At 6:30 am on a Tuesday morning exactly 1 year ago, the RV Lucky Lady left the New Bedford docks with RU16 on board. RU16 is one of our underwater robots, a Slocum Glider, built by Webb Research in Falmouth. It was our 100th Glider mission, and to celebrate, we decided we would attempt the first underwater flight from Massachusetts to New Jersey. With UMass Dartmouth, we deployed RU16 just offshore New Bedford on March 13, 2007, and recovered it in Tuckerton, NJ on April 6, 2007.
Since then we've repeated the MA to NJ flight 5 times. We also sent two gliders south from Tuckerton on interstate trips to Rudy Inlet by Virginia Beach that were picked up by UNC, ODU and UMaryland.
With a year of confidence building behind us, Hugh Roarty decided we were ready for a greater challenge. This time our goal was to fly underwater from New Jersey to Canada. This time our robot would be RU15, the first Slocum Glider equipped with the new "Digi-fin" tail fin, a more rugged assembly designed for longer duration flights.
But beyond the distance, the challenge with this flight is that a straight shot along the coast to Canada is against the current (5 cm/sec to the south as our friend Bill Boicourt recently reminded us at that Italian restaurant in Baltimore). So we chose a different route. To get to Canada from NJ, we will first fly across the continental shelf, cross the dangerous shelf break, then fly across the slope sea and into the Gulf Stream. The Stream will whip us to the east, where eventually we will jump out and ride a warm core ring back to the shelf break off Canada. We'll use our remaining battery life to re-cross the continental shelf up north.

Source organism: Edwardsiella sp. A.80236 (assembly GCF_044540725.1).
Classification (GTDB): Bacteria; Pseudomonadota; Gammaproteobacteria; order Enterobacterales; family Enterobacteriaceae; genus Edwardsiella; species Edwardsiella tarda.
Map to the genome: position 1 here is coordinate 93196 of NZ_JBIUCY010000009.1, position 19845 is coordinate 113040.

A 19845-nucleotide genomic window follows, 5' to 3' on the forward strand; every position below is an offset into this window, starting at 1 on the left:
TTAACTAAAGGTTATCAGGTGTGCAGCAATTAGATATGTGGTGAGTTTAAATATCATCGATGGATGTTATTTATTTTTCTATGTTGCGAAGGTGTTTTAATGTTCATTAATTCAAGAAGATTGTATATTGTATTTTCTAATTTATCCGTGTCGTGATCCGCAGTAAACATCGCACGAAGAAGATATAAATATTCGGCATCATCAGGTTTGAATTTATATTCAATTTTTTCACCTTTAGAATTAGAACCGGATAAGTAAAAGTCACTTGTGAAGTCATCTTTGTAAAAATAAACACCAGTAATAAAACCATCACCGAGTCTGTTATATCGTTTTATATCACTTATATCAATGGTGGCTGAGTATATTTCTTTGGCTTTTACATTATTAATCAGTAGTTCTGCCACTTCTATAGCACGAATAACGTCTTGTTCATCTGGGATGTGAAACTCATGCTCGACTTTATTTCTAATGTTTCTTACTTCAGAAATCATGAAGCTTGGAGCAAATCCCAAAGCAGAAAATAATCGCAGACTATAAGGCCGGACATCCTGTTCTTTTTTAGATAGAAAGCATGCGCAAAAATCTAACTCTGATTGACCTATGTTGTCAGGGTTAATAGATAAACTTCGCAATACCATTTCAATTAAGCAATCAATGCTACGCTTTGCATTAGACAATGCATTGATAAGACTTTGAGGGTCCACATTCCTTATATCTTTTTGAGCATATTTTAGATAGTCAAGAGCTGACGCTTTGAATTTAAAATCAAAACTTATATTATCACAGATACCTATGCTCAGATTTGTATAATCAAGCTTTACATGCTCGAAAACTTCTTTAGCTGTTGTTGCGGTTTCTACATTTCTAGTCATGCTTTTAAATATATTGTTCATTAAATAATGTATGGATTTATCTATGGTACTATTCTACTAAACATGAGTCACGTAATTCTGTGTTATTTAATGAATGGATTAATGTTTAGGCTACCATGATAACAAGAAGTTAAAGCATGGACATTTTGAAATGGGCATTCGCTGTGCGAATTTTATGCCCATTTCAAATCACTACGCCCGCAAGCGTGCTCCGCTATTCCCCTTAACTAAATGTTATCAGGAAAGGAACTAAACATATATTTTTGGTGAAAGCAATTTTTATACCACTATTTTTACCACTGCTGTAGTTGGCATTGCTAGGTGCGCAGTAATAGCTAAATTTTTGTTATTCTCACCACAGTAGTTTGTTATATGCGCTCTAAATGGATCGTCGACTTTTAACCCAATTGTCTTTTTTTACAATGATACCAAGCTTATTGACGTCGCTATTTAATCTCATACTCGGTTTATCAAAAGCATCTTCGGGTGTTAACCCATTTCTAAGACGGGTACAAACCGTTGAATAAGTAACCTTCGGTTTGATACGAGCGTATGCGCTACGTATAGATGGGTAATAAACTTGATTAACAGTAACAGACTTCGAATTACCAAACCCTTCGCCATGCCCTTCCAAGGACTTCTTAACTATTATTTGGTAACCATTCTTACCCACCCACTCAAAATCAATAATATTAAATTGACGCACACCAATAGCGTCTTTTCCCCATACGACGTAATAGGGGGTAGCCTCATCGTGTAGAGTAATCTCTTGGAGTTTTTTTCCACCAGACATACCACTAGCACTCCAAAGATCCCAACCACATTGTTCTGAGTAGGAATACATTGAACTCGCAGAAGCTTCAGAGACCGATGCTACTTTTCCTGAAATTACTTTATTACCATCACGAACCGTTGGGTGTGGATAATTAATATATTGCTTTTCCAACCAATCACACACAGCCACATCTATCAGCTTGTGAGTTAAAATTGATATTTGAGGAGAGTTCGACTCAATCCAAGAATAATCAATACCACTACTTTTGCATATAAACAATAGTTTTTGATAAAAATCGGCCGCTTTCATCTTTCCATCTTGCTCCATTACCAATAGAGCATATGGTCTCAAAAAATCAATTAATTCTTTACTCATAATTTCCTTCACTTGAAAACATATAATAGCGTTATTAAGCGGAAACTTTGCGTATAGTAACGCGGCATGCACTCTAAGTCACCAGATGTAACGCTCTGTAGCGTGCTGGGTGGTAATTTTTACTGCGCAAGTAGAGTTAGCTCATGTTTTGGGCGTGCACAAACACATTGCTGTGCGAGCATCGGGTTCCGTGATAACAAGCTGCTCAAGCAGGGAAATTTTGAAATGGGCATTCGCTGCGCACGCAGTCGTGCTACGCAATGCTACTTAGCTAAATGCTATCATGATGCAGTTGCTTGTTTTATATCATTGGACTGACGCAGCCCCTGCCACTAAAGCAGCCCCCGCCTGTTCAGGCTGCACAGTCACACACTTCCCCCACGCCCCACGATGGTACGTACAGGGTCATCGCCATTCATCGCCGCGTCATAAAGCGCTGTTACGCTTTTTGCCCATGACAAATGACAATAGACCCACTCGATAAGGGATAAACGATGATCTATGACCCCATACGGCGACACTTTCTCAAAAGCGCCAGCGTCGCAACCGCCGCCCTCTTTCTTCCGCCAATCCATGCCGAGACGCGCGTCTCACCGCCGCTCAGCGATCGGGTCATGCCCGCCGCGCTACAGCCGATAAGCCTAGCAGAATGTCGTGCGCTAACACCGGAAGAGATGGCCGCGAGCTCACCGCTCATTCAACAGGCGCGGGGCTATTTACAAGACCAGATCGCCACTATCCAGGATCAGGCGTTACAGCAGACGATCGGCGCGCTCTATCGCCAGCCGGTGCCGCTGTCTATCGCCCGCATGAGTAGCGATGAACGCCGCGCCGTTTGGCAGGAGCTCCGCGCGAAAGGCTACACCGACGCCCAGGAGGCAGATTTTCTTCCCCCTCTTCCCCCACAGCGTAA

We'll conduct this mission as part of I-COOL, the International Coallition of Ocean Observing Laboratories. We formed I-COOL in Paris in 2005 at a sidewalk cafe with John Cullen from Dalhousie. Our hope is to get this glider at least up to John's office in Halifax, snap a picture, and then repeat as needed.
We kept track of Glider Mission 100 on this blog site. We'll do the same with this I-COOL mission. But we have a little catching up to do. We launched on March 7, 2008, crossed the shelf break danger zone for the first time, survived a storm with 25 foot seas, and caught an extreme Gulf Stream meander crest that is still growing. Right now we are running with the Stream heading southeast into a meander trough that we hope starts to whip us back around to the northeast overnight and into tomorrow. So the next several entries will likely alternate between what we are doing now as we continue on this underwater flight to Canada, and what we did to get us here.
But before signing off for the night on this first entry, we need to add the traditional dedication. For Glider Flight 100, we honored our past. That flight we dedicated to Fred Grassle, our Institute's first Director and the person who brought us all together. For I-COOL Mission #001, we honor our future. We dedicate this flight to our students, 15 years of them to be exact. Through the years they have sustained us, and many times have taught us just as much as we were supposed to be teaching them. We hope they will find this flight as inspirational as we do, and that the thrill of discovery, combined with the personal rewards of teaching others, will sustain them in the challenges they face in a changing world.